The fact is that the threat the Devil and his demons represent has been greatly exaggerated. If you believe some modern representations, you might think that Satan is God’s antithesis…an equal but opposing force. The Bible makes it clear that Satan plays no such role. God has no equal and nothing can oppose his will. Whether it be the story of Job or the temptation of Jesus, we see that Satan cannot even act without God’s permission. We also see that the other demons cower before the Lord. There are many examples of this, but perhaps the encounter between Jesus and Legion is the most telling (Mark 5:1-20). Legion was a faction of hundreds maybe thousands of demons that had possessed a man causing him to act in a crazed fashion that frightened those that encountered him. When this great horde of demons came into contact with Jesus, they did not taunt or attempt to stand against Him. They begged to be casted into a herd of pigs, and only did left the man after being given permission by Jesus. In this story, it was the monsters that ran away in fear.

That is the Lord we serve. Satan could not tempt him. Evil spirits could not resist his commands. As Believers, we know that Jesus is with us and His Spirit resides within us. With Him on our side, we have nothing to fear. Romans 8:31 is a common exhortation that affirms that fact.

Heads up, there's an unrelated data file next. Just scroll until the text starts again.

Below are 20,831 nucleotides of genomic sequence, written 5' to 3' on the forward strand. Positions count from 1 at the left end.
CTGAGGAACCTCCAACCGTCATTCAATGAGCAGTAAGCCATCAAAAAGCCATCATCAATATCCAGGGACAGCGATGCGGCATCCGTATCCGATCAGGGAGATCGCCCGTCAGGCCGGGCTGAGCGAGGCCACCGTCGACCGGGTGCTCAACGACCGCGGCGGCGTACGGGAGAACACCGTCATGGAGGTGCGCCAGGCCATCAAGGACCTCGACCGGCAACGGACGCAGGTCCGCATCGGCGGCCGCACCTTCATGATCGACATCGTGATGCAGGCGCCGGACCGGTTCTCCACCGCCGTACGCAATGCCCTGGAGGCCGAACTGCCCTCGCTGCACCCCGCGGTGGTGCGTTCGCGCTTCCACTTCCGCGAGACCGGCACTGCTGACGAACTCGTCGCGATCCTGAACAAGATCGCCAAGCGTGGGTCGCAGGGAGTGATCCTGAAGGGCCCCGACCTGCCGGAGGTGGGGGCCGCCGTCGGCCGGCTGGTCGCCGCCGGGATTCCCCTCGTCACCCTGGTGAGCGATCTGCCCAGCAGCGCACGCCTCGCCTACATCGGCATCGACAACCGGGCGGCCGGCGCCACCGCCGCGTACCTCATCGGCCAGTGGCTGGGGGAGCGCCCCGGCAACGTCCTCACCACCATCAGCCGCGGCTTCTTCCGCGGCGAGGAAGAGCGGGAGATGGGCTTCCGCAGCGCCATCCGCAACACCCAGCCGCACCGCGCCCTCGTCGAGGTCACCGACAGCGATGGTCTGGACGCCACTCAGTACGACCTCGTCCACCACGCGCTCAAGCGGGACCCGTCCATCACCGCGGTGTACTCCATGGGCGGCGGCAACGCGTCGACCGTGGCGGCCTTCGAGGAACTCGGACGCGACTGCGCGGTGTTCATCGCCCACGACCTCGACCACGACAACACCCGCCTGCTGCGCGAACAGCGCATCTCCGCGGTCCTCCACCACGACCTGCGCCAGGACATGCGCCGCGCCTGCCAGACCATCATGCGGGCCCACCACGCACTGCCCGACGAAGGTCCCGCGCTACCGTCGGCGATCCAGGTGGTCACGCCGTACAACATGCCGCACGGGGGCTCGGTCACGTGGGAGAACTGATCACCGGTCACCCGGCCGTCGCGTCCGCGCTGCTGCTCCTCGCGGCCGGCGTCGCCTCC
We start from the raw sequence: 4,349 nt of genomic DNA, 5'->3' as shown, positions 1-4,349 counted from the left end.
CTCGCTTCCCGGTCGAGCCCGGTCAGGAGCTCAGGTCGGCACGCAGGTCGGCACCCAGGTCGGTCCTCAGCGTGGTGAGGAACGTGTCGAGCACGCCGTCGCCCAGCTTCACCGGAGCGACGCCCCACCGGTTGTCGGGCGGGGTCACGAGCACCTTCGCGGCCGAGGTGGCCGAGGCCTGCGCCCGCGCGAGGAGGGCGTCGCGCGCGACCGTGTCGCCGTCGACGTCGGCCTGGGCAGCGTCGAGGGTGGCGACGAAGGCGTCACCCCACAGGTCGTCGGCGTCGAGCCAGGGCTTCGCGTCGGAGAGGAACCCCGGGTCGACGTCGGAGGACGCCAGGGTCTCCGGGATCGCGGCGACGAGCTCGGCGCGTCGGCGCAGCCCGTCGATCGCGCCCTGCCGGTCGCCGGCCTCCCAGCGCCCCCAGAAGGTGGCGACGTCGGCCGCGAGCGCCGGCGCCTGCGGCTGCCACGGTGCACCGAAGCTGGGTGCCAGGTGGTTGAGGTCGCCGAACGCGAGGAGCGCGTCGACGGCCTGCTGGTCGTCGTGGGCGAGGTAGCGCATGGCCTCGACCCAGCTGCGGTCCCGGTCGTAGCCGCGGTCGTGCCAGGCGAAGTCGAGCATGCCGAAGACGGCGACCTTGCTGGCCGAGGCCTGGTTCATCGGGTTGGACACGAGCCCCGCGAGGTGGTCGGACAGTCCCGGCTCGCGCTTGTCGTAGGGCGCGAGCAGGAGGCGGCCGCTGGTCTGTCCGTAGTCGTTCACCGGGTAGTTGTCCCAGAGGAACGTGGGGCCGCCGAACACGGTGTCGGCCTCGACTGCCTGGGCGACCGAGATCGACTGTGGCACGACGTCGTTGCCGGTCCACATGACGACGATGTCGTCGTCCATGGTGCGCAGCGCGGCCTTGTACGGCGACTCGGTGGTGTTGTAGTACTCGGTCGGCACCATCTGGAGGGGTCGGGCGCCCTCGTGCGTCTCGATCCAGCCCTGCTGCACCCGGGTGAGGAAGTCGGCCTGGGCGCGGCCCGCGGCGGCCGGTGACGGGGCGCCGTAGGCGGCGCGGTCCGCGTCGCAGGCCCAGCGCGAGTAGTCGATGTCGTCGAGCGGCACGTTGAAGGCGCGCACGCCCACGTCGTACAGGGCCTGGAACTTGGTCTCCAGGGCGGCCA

What, then, shall we say in response to these things? If God is for us, who can be against?

No one can. Not the Devil, not the evil people that walk among us, not even our own fleshly natures. So, during this holiday season where fear and the things that go bump in the night are celebrated, let us subvert the theme. Let us instead celebrate the comfort that comes with putting our faith and our very lives in the hands of the living God. We need not worry about the Devil’s tricks. Instead, we should continue to do our part to make sure that everyone partakes of salvation, the treat that comes with faith in the Lord, Jesus Christ.

Chris Lawyer
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Thursday, October 18, 2018

Make God's House a Home

Take a moment to honestly ask yourself a question. Where is your favorite place to be? What popped into your mind first? Was it the mall or a shopping center? Was it a favorite bar, lounge, or other social spot? Maybe it’s the gym, golf course, or other sports related venue. Was it church? For many of us, the honest answer to that question is “No.” Does church at least make your top 3? Top 5? Sure, as Believers, most of us are committed to going to church. Many of us take on responsibilities, sing along with the songs, and fellowship with our fellow congregation members. We do what we feel is required of us. We treat church the same way we treat our jobs, and though we are thankful for our jobs, they probably weren’t the answer to the questions posed above either. Why do we look at church as something akin more to work than recreation? Our relationships with God and the mission given by him are serious business for sure, but should we approach going to the House of the Lord as an obligation or should our attitudes be something else? David certainly didn’t believe that going to church should be a grind.